The grandmothering clause

Posted by on Jan 17, 2014 in aging, menopause | 0 comments


Researchers have long attempted to unravel the reason that menopause exists and the role that the loss of reproduction plays in our evolution. Among the various theories that have been tossed around, grandmothering, first proposed in an article that appeared in The Proceedings of the National Academy of Sciences in 1998, continues to maintain traction. This theory proposes that the lifespan of aging women is prolonged beyond reproduction to allow them to help provide for their daughter’s offspring and enhance the next generation’s fertility. This theory is further supported by a study published in the Proceedings of the National Academy of Sciences in 2008 that suggested that women rapidly stop producing reproductive hormones around mid-life to reduce competition with younger females in the same family unit…in other words, a majority of women cease to have the ability to breed so that the next generation can step in. Evolutionary-wise, this hard-wiring was established to reduce the likelihood of reproductive conflict with younger females who might marry their sons.

Grandmothering, albeit not a legitimate term, is understood by just about every woman that I know. And it’s not surprising that grandmothers apparently play as much a role in our later years as perhaps they did in when we were children.

The photo accompanying this post is one that was taken of my grandmother, Doris Baum Scherer when she was about six or seven years old. Her resolute expression is striking, and she carried this resolution with her to her death. I think about my grandmother every single day.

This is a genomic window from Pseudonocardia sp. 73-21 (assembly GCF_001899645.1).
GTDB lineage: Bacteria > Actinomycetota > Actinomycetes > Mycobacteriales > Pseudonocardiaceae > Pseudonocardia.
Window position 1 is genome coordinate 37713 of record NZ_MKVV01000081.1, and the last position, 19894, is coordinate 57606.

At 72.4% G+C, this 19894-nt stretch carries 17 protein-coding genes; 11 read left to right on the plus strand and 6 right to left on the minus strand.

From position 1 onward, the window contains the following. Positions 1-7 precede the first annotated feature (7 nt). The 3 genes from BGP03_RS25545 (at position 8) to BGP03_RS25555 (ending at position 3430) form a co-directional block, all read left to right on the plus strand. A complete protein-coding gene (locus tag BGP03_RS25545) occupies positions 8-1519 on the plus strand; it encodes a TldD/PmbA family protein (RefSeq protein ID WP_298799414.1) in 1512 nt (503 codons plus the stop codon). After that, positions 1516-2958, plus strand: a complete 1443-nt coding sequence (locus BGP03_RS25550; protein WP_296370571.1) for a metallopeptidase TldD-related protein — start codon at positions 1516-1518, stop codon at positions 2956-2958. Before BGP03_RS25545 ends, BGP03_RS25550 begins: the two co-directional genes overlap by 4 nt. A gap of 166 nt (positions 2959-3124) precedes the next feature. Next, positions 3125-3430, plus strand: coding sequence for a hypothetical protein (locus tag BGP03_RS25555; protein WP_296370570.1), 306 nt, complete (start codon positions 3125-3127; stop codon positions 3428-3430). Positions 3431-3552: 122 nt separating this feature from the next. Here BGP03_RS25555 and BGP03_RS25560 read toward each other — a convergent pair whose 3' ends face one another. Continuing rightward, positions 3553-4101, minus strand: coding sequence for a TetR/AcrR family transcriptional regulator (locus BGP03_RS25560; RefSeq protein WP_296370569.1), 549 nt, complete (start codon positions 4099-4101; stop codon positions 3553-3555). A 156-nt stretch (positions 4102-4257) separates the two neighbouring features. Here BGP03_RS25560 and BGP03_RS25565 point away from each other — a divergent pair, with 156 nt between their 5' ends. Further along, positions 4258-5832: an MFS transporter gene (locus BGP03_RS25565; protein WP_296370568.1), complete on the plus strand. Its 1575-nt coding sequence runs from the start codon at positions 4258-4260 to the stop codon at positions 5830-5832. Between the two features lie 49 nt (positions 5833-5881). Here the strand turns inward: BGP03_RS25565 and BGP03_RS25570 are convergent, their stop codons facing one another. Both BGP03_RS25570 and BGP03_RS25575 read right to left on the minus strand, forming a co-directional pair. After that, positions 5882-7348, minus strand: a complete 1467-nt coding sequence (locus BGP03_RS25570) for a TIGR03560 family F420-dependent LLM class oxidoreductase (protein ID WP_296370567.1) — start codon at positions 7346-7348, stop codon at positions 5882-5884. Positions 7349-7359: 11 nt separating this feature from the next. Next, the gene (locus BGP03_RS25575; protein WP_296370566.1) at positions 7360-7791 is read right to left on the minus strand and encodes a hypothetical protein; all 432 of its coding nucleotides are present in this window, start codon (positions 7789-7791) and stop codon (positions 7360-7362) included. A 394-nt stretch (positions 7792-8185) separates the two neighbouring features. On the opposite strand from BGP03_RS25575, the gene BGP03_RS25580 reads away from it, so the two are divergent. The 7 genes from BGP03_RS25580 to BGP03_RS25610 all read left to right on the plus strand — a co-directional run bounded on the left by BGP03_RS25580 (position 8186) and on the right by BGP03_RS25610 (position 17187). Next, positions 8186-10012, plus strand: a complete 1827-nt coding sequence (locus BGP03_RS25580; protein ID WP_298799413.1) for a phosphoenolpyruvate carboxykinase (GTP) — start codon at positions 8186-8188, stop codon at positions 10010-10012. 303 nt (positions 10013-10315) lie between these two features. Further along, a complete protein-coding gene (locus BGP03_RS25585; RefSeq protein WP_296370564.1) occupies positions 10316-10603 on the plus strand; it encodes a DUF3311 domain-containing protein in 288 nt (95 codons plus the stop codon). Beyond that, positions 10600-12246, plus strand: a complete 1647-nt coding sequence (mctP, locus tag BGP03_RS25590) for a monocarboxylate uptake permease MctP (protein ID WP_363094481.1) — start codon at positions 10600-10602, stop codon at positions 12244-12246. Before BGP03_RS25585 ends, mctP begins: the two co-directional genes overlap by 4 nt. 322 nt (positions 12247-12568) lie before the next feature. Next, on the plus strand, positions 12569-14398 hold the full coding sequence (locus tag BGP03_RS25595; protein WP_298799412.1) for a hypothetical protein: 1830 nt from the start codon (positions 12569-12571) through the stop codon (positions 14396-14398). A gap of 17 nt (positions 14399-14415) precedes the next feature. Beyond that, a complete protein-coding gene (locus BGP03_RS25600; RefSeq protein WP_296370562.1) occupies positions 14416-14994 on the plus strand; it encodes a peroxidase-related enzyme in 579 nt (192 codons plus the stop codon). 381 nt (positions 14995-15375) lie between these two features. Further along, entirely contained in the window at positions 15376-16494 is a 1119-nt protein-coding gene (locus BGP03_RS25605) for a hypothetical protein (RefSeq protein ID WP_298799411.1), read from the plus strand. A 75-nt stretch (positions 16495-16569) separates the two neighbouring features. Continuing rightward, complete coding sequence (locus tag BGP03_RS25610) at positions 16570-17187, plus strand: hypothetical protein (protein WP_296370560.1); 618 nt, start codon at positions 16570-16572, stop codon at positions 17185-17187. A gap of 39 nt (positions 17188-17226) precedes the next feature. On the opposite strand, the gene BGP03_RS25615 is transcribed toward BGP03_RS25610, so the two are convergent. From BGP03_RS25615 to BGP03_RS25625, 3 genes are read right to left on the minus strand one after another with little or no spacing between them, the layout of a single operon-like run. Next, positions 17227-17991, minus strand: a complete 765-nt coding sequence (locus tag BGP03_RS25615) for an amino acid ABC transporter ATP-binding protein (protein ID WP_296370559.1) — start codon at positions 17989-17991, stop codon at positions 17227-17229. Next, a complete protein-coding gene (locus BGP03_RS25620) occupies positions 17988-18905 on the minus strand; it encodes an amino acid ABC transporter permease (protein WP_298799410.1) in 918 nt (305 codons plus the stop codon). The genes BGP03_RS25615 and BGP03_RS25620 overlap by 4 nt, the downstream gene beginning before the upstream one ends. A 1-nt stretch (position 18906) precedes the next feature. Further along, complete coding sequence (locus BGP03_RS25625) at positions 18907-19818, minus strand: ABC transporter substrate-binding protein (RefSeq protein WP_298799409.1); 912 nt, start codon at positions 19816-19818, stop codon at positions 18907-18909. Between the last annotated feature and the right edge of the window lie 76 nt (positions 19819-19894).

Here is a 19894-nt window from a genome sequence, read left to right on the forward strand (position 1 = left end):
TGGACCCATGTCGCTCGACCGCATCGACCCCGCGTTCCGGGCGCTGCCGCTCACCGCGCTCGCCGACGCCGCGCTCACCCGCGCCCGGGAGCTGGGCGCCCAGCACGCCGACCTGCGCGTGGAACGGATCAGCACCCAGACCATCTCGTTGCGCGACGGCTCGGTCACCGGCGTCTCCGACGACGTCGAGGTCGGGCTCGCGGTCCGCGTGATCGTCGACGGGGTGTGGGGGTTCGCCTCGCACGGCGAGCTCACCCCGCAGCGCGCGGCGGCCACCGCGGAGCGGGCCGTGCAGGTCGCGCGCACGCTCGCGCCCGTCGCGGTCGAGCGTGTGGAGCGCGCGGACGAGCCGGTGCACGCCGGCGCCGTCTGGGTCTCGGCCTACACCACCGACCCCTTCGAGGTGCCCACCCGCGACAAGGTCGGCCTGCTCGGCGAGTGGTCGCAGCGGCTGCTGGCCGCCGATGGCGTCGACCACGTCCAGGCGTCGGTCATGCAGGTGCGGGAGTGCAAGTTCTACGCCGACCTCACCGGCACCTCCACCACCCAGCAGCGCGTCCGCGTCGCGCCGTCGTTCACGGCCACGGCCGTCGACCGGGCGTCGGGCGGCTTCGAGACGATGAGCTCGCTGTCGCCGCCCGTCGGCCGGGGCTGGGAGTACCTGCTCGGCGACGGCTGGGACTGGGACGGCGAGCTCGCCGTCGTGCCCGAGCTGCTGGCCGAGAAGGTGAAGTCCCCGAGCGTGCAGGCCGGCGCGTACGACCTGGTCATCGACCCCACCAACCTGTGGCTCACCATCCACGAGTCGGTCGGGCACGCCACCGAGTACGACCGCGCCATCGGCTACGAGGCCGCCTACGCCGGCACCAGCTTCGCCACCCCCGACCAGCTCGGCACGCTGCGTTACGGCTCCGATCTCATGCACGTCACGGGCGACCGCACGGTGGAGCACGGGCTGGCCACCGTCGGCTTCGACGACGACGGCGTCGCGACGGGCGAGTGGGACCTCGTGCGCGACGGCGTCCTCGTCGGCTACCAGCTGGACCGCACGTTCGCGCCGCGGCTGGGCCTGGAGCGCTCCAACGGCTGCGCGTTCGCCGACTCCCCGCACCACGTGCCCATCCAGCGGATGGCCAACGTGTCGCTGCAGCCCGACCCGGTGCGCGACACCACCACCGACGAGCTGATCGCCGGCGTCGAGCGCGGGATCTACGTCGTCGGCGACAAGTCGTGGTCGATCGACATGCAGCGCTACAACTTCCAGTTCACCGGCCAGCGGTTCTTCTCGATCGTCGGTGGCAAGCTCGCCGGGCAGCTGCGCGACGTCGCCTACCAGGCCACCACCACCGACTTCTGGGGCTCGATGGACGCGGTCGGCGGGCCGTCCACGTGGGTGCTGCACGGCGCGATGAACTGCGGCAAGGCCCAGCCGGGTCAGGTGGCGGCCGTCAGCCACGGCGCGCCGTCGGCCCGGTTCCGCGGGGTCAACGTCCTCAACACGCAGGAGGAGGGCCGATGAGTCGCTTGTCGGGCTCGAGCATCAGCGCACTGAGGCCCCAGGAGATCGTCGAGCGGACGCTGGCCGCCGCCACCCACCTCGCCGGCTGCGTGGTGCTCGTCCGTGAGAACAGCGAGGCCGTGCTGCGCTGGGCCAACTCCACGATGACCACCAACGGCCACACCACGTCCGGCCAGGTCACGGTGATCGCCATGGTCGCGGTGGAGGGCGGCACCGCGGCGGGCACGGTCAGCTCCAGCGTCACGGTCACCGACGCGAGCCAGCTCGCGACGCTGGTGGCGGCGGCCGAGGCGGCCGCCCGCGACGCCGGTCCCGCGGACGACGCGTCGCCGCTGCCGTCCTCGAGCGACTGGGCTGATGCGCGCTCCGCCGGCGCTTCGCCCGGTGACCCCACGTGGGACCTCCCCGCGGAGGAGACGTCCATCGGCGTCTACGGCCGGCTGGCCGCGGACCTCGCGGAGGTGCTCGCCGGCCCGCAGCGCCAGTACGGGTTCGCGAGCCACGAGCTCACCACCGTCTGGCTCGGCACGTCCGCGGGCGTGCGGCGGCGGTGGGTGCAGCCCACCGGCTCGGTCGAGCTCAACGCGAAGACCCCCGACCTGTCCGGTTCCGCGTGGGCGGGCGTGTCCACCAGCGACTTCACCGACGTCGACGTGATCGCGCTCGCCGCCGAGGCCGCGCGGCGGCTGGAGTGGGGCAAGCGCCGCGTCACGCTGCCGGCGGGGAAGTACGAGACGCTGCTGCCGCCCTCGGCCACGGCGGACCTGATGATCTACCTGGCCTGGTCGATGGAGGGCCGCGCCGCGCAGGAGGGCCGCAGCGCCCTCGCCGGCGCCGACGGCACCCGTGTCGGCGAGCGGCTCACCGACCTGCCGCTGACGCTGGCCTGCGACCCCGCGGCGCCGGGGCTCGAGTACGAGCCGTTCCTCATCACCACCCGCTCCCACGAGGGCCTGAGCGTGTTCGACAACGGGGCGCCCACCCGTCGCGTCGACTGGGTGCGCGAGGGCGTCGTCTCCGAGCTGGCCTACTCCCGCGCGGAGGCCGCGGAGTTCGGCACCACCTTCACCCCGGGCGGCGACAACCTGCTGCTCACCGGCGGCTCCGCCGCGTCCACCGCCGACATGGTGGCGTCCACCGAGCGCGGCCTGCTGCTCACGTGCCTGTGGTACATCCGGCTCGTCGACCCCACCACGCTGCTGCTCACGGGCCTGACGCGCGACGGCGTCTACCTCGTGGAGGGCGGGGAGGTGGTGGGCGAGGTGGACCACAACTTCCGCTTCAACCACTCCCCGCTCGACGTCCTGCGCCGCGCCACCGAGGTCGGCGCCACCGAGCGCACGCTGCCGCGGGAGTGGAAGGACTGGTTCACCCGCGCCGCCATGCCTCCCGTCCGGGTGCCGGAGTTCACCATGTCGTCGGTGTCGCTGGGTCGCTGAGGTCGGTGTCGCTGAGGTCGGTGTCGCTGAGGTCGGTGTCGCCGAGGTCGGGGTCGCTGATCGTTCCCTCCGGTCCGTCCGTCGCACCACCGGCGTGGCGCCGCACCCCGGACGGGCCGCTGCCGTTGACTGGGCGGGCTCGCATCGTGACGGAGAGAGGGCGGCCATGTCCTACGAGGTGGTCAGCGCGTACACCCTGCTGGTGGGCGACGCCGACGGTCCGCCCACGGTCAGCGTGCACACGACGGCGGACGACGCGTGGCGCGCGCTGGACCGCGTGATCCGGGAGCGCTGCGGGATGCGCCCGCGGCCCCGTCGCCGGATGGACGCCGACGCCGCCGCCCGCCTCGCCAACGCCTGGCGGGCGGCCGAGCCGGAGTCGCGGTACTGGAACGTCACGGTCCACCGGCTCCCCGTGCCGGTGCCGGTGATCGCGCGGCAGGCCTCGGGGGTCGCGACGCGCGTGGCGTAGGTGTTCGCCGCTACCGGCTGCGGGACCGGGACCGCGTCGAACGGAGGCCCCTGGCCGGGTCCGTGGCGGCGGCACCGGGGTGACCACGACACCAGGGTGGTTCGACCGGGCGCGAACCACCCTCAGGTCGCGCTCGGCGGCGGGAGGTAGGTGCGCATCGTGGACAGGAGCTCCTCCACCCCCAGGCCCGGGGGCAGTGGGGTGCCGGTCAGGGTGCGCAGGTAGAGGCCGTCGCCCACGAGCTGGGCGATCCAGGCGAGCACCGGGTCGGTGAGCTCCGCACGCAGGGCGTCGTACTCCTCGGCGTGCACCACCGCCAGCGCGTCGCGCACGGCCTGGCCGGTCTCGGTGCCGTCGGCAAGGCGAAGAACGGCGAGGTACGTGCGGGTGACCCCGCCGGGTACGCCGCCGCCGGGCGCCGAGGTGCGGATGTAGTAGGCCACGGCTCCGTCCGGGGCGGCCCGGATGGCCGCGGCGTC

What I remember most about her is her ability to overcome obstacles; she was never given the opportunity to attend college and yet her intelligence and smarts eventually led to numerous opportunities. During WWII she led the local Ladies Auxiliary to support the veterans and long before then, she taught herself to drive. And like her sister and mother, she was a sharp businesswoman. She provided substance and sustenance to my life, in particular, reminding me when I ventured out of the corporate world to become self employed, that I could do anything and be anything that I set my mind to. And while my path provided neither my mother nor her an opportunity to provide for my offspring, she embodied the tenets of the Grandmothering Clause; my grandmother was an expert at grandmothering.

Ironically, I have reached an age where many of my contemporaries have become or are becoming grandmothers; I bide them well in the grandmothering journey, a journey whose reach and influence are immeasurable. and, to my grandma? Thank you for your gift.





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